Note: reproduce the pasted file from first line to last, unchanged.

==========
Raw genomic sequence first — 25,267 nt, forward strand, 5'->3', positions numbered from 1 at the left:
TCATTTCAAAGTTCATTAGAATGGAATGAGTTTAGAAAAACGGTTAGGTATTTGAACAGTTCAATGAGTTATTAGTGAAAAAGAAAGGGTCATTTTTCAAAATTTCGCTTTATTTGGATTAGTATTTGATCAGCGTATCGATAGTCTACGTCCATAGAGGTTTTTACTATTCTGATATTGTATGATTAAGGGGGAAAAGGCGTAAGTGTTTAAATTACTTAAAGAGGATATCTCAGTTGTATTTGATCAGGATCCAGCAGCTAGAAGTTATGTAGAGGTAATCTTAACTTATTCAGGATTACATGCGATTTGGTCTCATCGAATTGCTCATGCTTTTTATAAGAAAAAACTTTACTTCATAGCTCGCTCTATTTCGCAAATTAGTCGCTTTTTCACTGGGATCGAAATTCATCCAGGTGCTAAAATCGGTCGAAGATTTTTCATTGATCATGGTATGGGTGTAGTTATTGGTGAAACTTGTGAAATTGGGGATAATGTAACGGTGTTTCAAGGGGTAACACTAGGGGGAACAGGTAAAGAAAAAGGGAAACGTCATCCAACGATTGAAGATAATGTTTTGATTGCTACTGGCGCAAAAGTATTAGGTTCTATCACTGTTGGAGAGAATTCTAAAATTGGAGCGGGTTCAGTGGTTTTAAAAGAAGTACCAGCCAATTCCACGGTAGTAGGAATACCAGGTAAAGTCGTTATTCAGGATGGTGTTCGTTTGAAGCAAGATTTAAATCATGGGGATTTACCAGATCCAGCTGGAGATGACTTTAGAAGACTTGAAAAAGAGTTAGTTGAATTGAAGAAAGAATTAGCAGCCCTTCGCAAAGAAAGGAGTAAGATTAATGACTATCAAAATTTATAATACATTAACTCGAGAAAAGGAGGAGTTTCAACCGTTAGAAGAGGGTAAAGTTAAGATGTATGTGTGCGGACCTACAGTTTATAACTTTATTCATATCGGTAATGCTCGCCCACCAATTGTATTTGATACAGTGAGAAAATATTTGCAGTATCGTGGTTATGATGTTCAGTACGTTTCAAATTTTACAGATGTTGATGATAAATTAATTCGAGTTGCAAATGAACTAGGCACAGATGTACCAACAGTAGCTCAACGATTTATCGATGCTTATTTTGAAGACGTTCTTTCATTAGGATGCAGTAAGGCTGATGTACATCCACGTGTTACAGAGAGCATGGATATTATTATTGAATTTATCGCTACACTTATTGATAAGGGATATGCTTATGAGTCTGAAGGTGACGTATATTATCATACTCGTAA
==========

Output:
Raw genomic sequence first — 25,267 nt, forward strand, 5'->3', positions numbered from 1 at the left:
TCATTTCAAAGTTCATTAGAATGGAATGAGTTTAGAAAAACGGTTAGGTATTTGAACAGTTCAATGAGTTATTAGTGAAAAAGAAAGGGTCATTTTTCAAAATTTCGCTTTATTTGGATTAGTATTTGATCAGCGTATCGATAGTCTACGTCCATAGAGGTTTTTACTATTCTGATATTGTATGATTAAGGGGGAAAAGGCGTAAGTGTTTAAATTACTTAAAGAGGATATCTCAGTTGTATTTGATCAGGATCCAGCAGCTAGAAGTTATGTAGAGGTAATCTTAACTTATTCAGGATTACATGCGATTTGGTCTCATCGAATTGCTCATGCTTTTTATAAGAAAAAACTTTACTTCATAGCTCGCTCTATTTCGCAAATTAGTCGCTTTTTCACTGGGATCGAAATTCATCCAGGTGCTAAAATCGGTCGAAGATTTTTCATTGATCATGGTATGGGTGTAGTTATTGGTGAAACTTGTGAAATTGGGGATAATGTAACGGTGTTTCAAGGGGTAACACTAGGGGGAACAGGTAAAGAAAAAGGGAAACGTCATCCAACGATTGAAGATAATGTTTTGATTGCTACTGGCGCAAAAGTATTAGGTTCTATCACTGTTGGAGAGAATTCTAAAATTGGAGCGGGTTCAGTGGTTTTAAAAGAAGTACCAGCCAATTCCACGGTAGTAGGAATACCAGGTAAAGTCGTTATTCAGGATGGTGTTCGTTTGAAGCAAGATTTAAATCATGGGGATTTACCAGATCCAGCTGGAGATGACTTTAGAAGACTTGAAAAAGAGTTAGTTGAATTGAAGAAAGAATTAGCAGCCCTTCGCAAAGAAAGGAGTAAGATTAATGACTATCAAAATTTATAATACATTAACTCGAGAAAAGGAGGAGTTTCAACCGTTAGAAGAGGGTAAAGTTAAGATGTATGTGTGCGGACCTACAGTTTATAACTTTATTCATATCGGTAATGCTCGCCCACCAATTGTATTTGATACAGTGAGAAAATATTTGCAGTATCGTGGTTATGATGTTCAGTACGTTTCAAATTTTACAGATGTTGATGATAAATTAATTCGAGTTGCAAATGAACTAGGCACAGATGTACCAACAGTAGCTCAACGATTTATCGATGCTTATTTTGAAGACGTTCTTTCATTAGGATGCAGTAAGGCTGATGTACATCCACGTGTTACAGAGAGCATGGATATTATTATTGAATTTATCGCTACACTTATTGATAAGGGATATGCTTATGAGTCTGAAGGTGACGTATATTATCATACTCGTAA